Diva on Repeat: Art Installation at Fresh Arts Part 2

A little repetition can be surprisingly refreshing. At a glance, the second part of Soprano Lisa Harris’ performative installment “No Matter How Hard I Try I Can’t Look The Same As I Did Yesterday” seemed identical to the first. But a true performer knows that every performance is unique unto itself—nothing is ever exactly the same.

Titled “Being Alive,” Friday night’s performance is the final part of a two-part installation at Fresh Arts following the first, “Memory,” which was performed September 13. Friday, September 27, will mark the end of the installation with a closing party at Fresh Arts.

The same heavy velvet curtains draping over projections of Liza Minnelli and the same Sondheim bouncing off the concrete surfaces made for an uncanny audience experience—had we all stumbled into the same performance? Simply standing in a different part of the room than last week, I realized when Harris spoke into the mirror, she actually responded to a dialogue in one of multiple sound recordings running through the room: The recording asked “Can you give us a little more attitude” and Harris replied “I’ve got plenty of attitude!”

As an audience member remarked during the closing question-and-answer with Harris, this installation broke its icy separation from the audience with an easy interplay between performer and her audience, even including a sing-a-long with that catchy Streisand classic “People.” The chalk circle of insecurities—“wounding, dismemberment”—still marked the floor, but as Harris looked at her image in the mirror and announced “I’m happy,” it was clear this night was about overcoming those psychological hurdles every performer faces.

Harris stated after the performance she wanted to pull us into her vulnerability. Moving from a retrospective mood last week to “Being Alive,” Harris brought an organic vivacity to something that could have been a blasé repeat. And largely, it had to do with engaging the audience. Is a performer ever really alone on that stage? In Harris’ own words, “We all just did this performance together.”

For more info about Lisa Harris, check this out: http://lisaeharris.tumblr.com/


Behind the Diva: Art Installation at Fresh Arts


Who doesn’t want to know what’s behind the diva? In a performance installation at Fresh Arts titled “No Matter How Hard I Try I Can’t Look the Same as I Did Yesterday,” Soprano Lisa Harris offers a glimpse at what happens behind the scenes—and the mystery is worth the time.

Harris’ Friday night performance, “Memory,” was the first of two installations at Fresh Arts. “Being Alive,” the anticipated second part, will follow on September 20.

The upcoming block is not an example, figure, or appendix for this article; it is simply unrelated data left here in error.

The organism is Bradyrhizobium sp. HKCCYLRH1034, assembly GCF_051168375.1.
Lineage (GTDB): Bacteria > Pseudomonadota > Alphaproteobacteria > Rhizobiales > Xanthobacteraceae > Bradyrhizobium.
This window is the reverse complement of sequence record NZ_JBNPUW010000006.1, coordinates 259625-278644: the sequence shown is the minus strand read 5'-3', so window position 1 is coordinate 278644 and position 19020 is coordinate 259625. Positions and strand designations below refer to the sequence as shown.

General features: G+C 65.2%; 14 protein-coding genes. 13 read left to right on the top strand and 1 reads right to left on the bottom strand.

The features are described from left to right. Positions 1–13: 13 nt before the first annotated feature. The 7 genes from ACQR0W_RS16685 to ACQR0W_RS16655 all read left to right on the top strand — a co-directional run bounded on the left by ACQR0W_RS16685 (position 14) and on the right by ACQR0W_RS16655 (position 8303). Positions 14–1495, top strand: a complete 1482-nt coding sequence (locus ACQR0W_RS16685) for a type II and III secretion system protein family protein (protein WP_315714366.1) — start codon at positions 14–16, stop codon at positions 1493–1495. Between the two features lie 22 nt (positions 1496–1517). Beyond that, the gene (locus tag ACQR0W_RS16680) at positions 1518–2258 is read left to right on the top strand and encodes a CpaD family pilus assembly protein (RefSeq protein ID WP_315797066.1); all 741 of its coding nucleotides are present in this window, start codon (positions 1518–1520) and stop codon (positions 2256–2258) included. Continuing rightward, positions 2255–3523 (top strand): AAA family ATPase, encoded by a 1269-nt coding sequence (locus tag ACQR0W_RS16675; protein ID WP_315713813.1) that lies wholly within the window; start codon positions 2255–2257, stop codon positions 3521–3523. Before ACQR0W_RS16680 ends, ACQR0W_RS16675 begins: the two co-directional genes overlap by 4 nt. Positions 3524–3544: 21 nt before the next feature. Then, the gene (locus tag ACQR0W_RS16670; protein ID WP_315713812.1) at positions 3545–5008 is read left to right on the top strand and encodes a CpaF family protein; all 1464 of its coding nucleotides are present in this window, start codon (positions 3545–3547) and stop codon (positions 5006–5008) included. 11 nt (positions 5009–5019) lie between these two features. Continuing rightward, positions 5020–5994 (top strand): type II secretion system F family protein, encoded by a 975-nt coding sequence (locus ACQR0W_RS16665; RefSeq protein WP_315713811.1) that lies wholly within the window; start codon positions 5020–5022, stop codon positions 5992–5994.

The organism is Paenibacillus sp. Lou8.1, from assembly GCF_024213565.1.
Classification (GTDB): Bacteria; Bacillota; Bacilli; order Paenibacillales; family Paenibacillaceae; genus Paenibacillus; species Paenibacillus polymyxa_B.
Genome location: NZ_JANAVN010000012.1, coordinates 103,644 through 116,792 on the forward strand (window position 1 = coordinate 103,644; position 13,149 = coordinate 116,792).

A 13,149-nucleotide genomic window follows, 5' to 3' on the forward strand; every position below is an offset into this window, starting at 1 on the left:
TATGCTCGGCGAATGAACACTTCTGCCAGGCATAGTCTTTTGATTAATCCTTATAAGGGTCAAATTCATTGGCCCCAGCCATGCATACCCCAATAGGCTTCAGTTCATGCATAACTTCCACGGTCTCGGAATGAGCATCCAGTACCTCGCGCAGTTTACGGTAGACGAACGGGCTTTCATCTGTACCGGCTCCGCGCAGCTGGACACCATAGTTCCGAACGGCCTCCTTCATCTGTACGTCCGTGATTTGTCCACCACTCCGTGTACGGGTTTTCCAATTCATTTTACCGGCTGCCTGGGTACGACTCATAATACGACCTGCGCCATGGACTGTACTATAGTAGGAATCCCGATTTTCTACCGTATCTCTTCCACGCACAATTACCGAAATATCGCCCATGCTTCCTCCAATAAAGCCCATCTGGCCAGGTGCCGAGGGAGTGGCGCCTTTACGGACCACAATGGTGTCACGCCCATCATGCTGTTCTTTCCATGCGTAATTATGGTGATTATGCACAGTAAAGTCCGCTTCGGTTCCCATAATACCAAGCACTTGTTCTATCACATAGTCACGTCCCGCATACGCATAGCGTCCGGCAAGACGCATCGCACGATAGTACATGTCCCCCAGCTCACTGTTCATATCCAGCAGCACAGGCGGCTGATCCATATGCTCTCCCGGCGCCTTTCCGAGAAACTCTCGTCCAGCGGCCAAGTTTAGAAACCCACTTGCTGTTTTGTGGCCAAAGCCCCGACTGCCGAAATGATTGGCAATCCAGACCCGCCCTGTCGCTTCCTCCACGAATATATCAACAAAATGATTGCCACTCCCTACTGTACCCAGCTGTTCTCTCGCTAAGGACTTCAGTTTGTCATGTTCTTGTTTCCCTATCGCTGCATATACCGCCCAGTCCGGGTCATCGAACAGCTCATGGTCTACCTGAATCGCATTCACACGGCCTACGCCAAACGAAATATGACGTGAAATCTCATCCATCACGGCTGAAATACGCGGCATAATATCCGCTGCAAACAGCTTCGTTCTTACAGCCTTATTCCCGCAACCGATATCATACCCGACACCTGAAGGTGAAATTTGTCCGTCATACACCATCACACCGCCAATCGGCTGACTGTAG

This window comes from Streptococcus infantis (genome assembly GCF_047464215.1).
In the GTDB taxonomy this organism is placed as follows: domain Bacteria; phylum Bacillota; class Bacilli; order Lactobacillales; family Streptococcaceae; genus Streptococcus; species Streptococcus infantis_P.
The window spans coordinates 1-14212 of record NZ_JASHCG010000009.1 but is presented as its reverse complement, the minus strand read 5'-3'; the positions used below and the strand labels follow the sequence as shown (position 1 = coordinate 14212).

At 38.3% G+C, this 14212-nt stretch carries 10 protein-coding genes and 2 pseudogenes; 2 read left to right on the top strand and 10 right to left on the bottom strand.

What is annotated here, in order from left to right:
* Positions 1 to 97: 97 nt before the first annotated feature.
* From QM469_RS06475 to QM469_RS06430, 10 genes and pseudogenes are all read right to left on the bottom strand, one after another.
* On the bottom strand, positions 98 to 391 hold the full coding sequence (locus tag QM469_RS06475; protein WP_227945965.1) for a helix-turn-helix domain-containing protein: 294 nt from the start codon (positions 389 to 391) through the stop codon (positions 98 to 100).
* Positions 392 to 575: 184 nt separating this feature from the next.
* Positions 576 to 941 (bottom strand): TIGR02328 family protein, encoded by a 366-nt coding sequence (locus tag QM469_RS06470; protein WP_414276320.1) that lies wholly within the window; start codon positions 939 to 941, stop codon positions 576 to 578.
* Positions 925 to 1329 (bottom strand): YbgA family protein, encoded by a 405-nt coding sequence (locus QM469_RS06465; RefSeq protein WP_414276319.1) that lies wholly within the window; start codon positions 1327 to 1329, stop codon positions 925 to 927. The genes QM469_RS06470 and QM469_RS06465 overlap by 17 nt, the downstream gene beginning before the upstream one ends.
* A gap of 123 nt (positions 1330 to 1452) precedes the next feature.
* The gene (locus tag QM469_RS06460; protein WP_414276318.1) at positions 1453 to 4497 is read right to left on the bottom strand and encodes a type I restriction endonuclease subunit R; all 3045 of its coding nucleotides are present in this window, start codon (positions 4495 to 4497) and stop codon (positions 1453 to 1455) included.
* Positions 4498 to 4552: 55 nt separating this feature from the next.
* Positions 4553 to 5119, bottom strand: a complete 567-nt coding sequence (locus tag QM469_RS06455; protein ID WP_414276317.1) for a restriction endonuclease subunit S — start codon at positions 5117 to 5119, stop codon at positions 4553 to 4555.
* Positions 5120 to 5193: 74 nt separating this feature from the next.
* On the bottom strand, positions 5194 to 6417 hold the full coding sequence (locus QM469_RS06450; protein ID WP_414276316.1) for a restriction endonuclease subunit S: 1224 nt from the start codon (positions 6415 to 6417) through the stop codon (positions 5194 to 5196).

Located at the edge of a railroad, the space in Fresh Arts uniquely captures the artistic environment of Houston itself. Those entering the space were greeted by long black velvet curtains draped over the floor, an old baby grand piano, and a vanity surrounded by characteristic light bulbs. A small space without carpet, all sound bounces off the walls, making the space an ultimate site for Harris’ rich soprano voice.

Strategically, the installation revealed the inner consciousness of a performer. Before Harris entered the space, a video projection of her singing “Memory” dressed in a white cat costume as a child hit one wall. On two other walls were a collage of more recent pictures of Harris, dressed and undressed, so to speak, as a performer. In a circle surrounding a pillar in the center of the room were phrases marking the inevitable identity crises of any performer from “Inflated or Heroic Act” to “Wounding, Dismemberment” and “Alienated Ego.”

When Harris did enter the space, she went straight to the piano. Harris looked through Cole Porter sheet music and a Cats score, talking to herself about each piece as though entirely alone. She made no eye contact with the audience, reinforcing the concept that the audience was allowed into a singer’s intimate experience while still invisible. Later, Harris explained she wanted to show the “psychology of the dressing room” where the performer puts on a new identity like one might a new dress.

When Harris moved across the room from the piano to her mirrored vanity, she pulled her audience deeper into her consciousness while repeatedly rehearsing phrases like “Hi, I’m Lisa Harris and I’d like to sing for you today” in the mirror. As she brushed on makeup and threw her hair under a bright, golden-sequined hat, the audience watched itself reflected in the mirror behind her.

Harris took up her last position by her pianist, Kathy Elder, to “warm up” before she presumably took the stage. Opening with “Memory,” Harris’ voice—full of passion and technically superb— inevitably stole this show. After a round with Stephen Sondheim’s “So Many People” and “Send in the Clowns,” Harris brought supreme poignancy to the installation with the Funny Girl Barbara Streisand classic: “People.” While a train rumbled by outside, Harris let this song capture the night’s sentiment as the veil of the performer fell to reveal the person underneath.

The second and final installation happens next Friday, September 20 from 6-8pm at 2101 Winter St. For more info, check this out: https://www.spacetaker.org/culture_guide/event/no-matter-how-hard-i-try-i-can%E2%80%99t-look-same-i-did-yesterday